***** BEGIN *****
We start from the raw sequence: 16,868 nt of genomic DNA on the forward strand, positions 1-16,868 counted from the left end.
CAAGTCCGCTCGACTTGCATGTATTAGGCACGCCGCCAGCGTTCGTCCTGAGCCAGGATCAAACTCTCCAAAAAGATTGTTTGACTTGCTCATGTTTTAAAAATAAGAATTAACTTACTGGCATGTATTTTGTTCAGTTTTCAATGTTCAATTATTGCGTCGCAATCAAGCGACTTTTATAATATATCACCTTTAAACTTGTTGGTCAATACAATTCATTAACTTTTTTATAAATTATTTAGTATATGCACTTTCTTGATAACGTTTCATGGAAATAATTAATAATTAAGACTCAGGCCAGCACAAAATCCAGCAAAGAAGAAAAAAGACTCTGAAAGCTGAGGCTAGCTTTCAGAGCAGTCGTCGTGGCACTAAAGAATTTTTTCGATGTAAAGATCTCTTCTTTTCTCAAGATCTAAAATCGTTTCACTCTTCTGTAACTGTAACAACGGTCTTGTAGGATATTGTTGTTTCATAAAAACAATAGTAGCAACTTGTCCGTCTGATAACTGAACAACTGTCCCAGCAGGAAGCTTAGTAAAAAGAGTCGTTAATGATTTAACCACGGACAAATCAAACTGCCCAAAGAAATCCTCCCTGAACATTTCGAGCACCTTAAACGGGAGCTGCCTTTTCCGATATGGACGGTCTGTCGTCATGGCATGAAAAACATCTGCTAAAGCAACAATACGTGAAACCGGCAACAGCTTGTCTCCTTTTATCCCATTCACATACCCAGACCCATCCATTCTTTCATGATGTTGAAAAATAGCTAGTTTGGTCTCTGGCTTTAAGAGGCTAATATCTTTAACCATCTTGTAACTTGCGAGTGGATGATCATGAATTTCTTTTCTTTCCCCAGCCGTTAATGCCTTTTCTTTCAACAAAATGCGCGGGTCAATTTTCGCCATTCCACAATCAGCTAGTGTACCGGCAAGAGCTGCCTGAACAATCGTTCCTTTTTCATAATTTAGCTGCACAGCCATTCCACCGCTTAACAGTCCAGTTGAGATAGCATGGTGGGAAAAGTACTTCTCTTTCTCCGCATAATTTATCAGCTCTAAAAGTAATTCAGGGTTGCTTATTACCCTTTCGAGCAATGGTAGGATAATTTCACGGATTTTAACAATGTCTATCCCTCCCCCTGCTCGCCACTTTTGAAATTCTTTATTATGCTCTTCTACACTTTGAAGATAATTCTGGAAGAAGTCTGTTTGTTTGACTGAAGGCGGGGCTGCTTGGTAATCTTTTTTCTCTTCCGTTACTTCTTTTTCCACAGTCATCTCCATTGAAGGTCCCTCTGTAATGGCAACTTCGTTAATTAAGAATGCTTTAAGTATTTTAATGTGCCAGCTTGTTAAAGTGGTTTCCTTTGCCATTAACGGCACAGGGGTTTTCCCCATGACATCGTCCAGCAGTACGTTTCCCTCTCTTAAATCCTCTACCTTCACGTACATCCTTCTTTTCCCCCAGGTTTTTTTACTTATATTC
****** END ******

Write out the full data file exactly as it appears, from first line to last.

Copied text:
We start from the raw sequence: 16,868 nt of genomic DNA on the forward strand, positions 1-16,868 counted from the left end.
CAAGTCCGCTCGACTTGCATGTATTAGGCACGCCGCCAGCGTTCGTCCTGAGCCAGGATCAAACTCTCCAAAAAGATTGTTTGACTTGCTCATGTTTTAAAAATAAGAATTAACTTACTGGCATGTATTTTGTTCAGTTTTCAATGTTCAATTATTGCGTCGCAATCAAGCGACTTTTATAATATATCACCTTTAAACTTGTTGGTCAATACAATTCATTAACTTTTTTATAAATTATTTAGTATATGCACTTTCTTGATAACGTTTCATGGAAATAATTAATAATTAAGACTCAGGCCAGCACAAAATCCAGCAAAGAAGAAAAAAGACTCTGAAAGCTGAGGCTAGCTTTCAGAGCAGTCGTCGTGGCACTAAAGAATTTTTTCGATGTAAAGATCTCTTCTTTTCTCAAGATCTAAAATCGTTTCACTCTTCTGTAACTGTAACAACGGTCTTGTAGGATATTGTTGTTTCATAAAAACAATAGTAGCAACTTGTCCGTCTGATAACTGAACAACTGTCCCAGCAGGAAGCTTAGTAAAAAGAGTCGTTAATGATTTAACCACGGACAAATCAAACTGCCCAAAGAAATCCTCCCTGAACATTTCGAGCACCTTAAACGGGAGCTGCCTTTTCCGATATGGACGGTCTGTCGTCATGGCATGAAAAACATCTGCTAAAGCAACAATACGTGAAACCGGCAACAGCTTGTCTCCTTTTATCCCATTCACATACCCAGACCCATCCATTCTTTCATGATGTTGAAAAATAGCTAGTTTGGTCTCTGGCTTTAAGAGGCTAATATCTTTAACCATCTTGTAACTTGCGAGTGGATGATCATGAATTTCTTTTCTTTCCCCAGCCGTTAATGCCTTTTCTTTCAACAAAATGCGCGGGTCAATTTTCGCCATTCCACAATCAGCTAGTGTACCGGCAAGAGCTGCCTGAACAATCGTTCCTTTTTCATAATTTAGCTGCACAGCCATTCCACCGCTTAACAGTCCAGTTGAGATAGCATGGTGGGAAAAGTACTTCTCTTTCTCCGCATAATTTATCAGCTCTAAAAGTAATTCAGGGTTGCTTATTACCCTTTCGAGCAATGGTAGGATAATTTCACGGATTTTAACAATGTCTATCCCTCCCCCTGCTCGCCACTTTTGAAATTCTTTATTATGCTCTTCTACACTTTGAAGATAATTCTGGAAGAAGTCTGTTTGTTTGACTGAAGGCGGGGCTGCTTGGTAATCTTTTTTCTCTTCCGTTACTTCTTTTTCCACAGTCATCTCCATTGAAGGTCCCTCTGTAATGGCAACTTCGTTAATTAAGAATGCTTTAAGTATTTTAATGTGCCAGCTTGTTAAAGTGGTTTCCTTTGCCATTAACGGCACAGGGGTTTTCCCCATGACATCGTCCAGCAGTACGTTTCCCTCTCTTAAATCCTCTACCTTCACGTACATCCTTCTTTTCCCCCAGGTTTTTTTACTTATATTC